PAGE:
The Matrix Group, a Web design company in northern Virginia, prides itself on its fun and relaxed atmosphere. Throughout the year, employees are encouraged to let their pets spend the day in the office, and the annual company scavenger hunt has employees scouring for odd and obscure things like the UPC code from The Matrix DVD and pictures of clients' office buildings. But there's a line, and it was crossed during the firm's holiday gift exchange. One employee's idea of a gag gift: a pair of plastic fake breasts. "We tossed them in the garbage," says Joanna Pineda, founder of the Matrix Group. "I sat down with the person and said, 'Not a good idea.'"
There's no way of telling how many office-present faux pas are committed each holiday season. To avoid becoming part of your firm's hall of shame, remember that when shopping, be nice, not naughty. Whether your office is doing a company-wide gift exchange or you're buying something for a colleague, let the fake breasts be a lesson: Gifts shouldn't be offensive.
Unfortunately, even innocent intentions can be misinterpreted. That was the case with one of Marjorie Brody's male colleagues. He knew his administrative assistant liked a certain brand of body lotion, so he figured it was a thoughtful gift. "Her reaction was, 'Eeew,'" says Brody, president of a professional development firm.
There are so many questions surrounding office holiday gifts. Whom should you buy for, and how much should you spend? Brody's first rule: Don't feel obligated to buy for anyone at the office. If someone gives you a gift and you didn't buy one for them, make sure you write a thank-you note. Don't go out and buy something at lunch.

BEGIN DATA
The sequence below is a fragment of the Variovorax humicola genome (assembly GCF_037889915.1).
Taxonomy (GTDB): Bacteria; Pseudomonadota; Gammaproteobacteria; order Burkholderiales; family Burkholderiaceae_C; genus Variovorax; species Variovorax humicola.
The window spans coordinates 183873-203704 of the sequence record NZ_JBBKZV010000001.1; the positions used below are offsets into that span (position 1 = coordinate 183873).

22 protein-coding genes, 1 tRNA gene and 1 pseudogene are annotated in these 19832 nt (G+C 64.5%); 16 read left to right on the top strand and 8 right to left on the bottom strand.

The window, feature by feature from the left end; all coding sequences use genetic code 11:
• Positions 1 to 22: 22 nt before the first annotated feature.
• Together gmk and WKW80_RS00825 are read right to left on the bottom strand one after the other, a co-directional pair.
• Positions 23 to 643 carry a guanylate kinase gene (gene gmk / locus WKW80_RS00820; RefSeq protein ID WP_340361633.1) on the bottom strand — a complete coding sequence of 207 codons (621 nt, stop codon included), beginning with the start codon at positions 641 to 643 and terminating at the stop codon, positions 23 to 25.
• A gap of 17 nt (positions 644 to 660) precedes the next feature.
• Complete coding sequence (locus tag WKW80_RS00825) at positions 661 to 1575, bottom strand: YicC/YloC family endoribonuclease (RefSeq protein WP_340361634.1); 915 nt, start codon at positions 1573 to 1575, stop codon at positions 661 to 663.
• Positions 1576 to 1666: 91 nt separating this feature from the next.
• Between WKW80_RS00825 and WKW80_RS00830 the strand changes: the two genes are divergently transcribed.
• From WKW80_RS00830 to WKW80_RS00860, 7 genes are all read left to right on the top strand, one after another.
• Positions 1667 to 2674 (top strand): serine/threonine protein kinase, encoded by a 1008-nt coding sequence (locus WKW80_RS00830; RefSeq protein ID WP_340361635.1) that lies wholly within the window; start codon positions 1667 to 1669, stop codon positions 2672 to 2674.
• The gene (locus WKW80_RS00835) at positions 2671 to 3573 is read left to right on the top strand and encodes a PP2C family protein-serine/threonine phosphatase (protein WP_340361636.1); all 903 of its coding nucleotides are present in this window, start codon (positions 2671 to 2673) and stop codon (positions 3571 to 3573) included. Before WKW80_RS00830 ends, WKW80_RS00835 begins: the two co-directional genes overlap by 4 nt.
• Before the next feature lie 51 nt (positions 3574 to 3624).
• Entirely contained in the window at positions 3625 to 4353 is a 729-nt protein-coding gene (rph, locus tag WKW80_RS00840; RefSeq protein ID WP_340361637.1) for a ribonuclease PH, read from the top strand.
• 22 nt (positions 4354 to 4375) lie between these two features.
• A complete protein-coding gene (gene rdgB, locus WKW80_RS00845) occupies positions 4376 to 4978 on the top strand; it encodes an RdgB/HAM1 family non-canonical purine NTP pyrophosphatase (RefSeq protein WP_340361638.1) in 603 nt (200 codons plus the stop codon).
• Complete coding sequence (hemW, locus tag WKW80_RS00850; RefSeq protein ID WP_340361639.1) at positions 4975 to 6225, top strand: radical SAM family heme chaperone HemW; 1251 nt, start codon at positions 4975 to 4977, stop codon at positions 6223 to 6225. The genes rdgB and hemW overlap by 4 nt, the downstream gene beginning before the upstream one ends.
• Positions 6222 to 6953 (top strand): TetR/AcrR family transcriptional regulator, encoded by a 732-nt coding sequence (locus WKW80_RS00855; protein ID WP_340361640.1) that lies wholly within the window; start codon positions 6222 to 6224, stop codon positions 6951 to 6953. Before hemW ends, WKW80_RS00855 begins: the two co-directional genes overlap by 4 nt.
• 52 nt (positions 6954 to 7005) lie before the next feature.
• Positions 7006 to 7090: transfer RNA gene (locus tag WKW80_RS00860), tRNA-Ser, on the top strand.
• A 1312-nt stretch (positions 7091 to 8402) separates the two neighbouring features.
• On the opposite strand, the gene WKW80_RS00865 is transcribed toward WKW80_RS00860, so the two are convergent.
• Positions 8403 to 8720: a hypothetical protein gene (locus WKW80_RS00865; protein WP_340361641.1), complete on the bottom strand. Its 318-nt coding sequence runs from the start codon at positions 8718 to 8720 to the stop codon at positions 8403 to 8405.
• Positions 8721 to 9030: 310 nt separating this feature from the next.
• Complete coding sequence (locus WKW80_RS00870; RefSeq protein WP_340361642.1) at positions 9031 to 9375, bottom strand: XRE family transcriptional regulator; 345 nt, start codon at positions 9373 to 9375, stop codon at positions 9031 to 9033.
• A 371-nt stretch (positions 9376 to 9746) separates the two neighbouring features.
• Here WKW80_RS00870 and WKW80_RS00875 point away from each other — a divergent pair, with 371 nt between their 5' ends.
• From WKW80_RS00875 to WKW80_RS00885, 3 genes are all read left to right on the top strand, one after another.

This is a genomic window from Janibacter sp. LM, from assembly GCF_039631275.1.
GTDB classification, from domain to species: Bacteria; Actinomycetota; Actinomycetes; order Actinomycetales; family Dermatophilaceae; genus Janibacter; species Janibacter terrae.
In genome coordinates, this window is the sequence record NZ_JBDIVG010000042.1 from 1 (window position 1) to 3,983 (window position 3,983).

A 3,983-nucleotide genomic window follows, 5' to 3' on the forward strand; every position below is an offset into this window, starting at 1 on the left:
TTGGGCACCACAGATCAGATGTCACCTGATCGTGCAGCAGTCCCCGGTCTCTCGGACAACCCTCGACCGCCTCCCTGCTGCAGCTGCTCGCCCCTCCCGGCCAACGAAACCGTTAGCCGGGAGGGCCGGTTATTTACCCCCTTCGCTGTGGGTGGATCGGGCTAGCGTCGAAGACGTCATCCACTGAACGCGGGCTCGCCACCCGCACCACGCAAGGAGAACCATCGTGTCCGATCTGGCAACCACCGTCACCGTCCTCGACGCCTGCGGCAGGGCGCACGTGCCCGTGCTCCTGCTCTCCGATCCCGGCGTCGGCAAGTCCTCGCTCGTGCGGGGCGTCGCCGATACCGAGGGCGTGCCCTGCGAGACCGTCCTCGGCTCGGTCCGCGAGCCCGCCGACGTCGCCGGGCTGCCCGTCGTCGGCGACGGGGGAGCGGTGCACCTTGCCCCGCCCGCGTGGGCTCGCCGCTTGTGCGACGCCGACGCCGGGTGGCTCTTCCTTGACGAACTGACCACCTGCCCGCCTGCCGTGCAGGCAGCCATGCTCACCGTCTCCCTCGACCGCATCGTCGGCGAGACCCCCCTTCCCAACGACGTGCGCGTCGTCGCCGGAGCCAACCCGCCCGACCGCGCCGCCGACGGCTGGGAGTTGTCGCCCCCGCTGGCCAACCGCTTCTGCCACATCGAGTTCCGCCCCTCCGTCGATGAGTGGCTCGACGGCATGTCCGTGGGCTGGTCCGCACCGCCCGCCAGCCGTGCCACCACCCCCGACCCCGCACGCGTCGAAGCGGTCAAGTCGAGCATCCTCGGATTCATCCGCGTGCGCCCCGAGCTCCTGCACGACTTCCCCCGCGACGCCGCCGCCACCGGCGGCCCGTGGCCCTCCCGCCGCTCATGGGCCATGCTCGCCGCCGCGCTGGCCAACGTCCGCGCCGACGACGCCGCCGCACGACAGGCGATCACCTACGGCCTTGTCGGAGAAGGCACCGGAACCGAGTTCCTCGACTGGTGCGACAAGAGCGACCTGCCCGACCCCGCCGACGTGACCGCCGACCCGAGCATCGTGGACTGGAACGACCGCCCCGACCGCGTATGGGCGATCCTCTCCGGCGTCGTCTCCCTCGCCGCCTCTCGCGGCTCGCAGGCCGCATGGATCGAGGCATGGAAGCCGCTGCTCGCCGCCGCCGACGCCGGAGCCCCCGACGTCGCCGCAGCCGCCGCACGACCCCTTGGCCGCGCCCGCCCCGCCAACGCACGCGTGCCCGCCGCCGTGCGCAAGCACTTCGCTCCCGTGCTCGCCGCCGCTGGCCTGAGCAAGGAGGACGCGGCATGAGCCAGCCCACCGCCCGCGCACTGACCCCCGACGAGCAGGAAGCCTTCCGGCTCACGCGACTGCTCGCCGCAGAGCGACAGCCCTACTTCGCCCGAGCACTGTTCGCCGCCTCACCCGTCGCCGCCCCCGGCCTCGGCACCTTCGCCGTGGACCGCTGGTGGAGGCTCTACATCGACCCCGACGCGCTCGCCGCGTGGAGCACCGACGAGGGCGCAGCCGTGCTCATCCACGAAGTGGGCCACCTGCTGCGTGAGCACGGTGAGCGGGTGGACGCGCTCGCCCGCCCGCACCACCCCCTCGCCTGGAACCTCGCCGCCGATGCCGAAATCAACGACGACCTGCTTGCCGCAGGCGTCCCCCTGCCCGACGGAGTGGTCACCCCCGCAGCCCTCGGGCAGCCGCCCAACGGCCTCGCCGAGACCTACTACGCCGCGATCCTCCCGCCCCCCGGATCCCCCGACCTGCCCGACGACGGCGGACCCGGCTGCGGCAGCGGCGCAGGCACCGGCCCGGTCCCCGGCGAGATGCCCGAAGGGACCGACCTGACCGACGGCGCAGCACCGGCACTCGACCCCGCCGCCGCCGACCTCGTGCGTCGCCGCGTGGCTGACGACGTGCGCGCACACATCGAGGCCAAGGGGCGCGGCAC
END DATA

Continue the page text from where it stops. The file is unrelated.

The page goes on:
If you want to buy your boss or a special colleague a gift, make sure it's modest. Bosses know how much you make and tend to feel uncomfortable with lavish presents. Plus, you don't want to look like you're kissing up. Avoid that by purchasing a group gift with other office mates. Try to be thoughtful about the gift — don't buy a bottle of wine if you know your boss is trying to cut down his or her alcohol intake. Does your boss love coffee? How about a bag of high-quality coffee beans with a mug? Maybe he or she enjoys reading a certain author or magazine? How about the author's latest book or a magazine subscription? Another way to show appreciation is by bringing in homemade baked goods. What office doesn't want a fresh batch of cookies? Handwritten cards are also an effective way to impart holiday cheer.
Many bosses wonder how they should show their staff they're appreciated. Sherri Athay, author of Present Perfect: Unforgettable Gifts for Every Occasion, says a little time off is always appreciated. Close the office early and have a pizza party, or just give the staff an afternoon off. "Companies can really create a lot of good will and loyalty, and it doesn't take that much to do it," says Athay.
Pineda, of Matrix Group, has a thoughtful system for thanking her employees. Each year, she gets the entire staff — now close to 40 people — the same item. One year, it was a denim button-down shirt with the company's logo; another year, it was a fleece blanket. This year, she's thinking stadium seats. Over the years, they've become a badge of honor in determining who has seniority. "What's interesting about these gifts is they really covet them," says Pineda. "They say, 'I've been here a really long time — I have the polo shirt.' Or, 'You haven't been here that long — you didn't get the fleece.'"
Don't forget to include the interns. They do a lot of work, often at no pay. A handwritten note is a great place to start. If you've got a particularly diligent intern, there's always a gift card to a bookstore or a nice restaurant.
As Mom used to say: It's the thought that counts.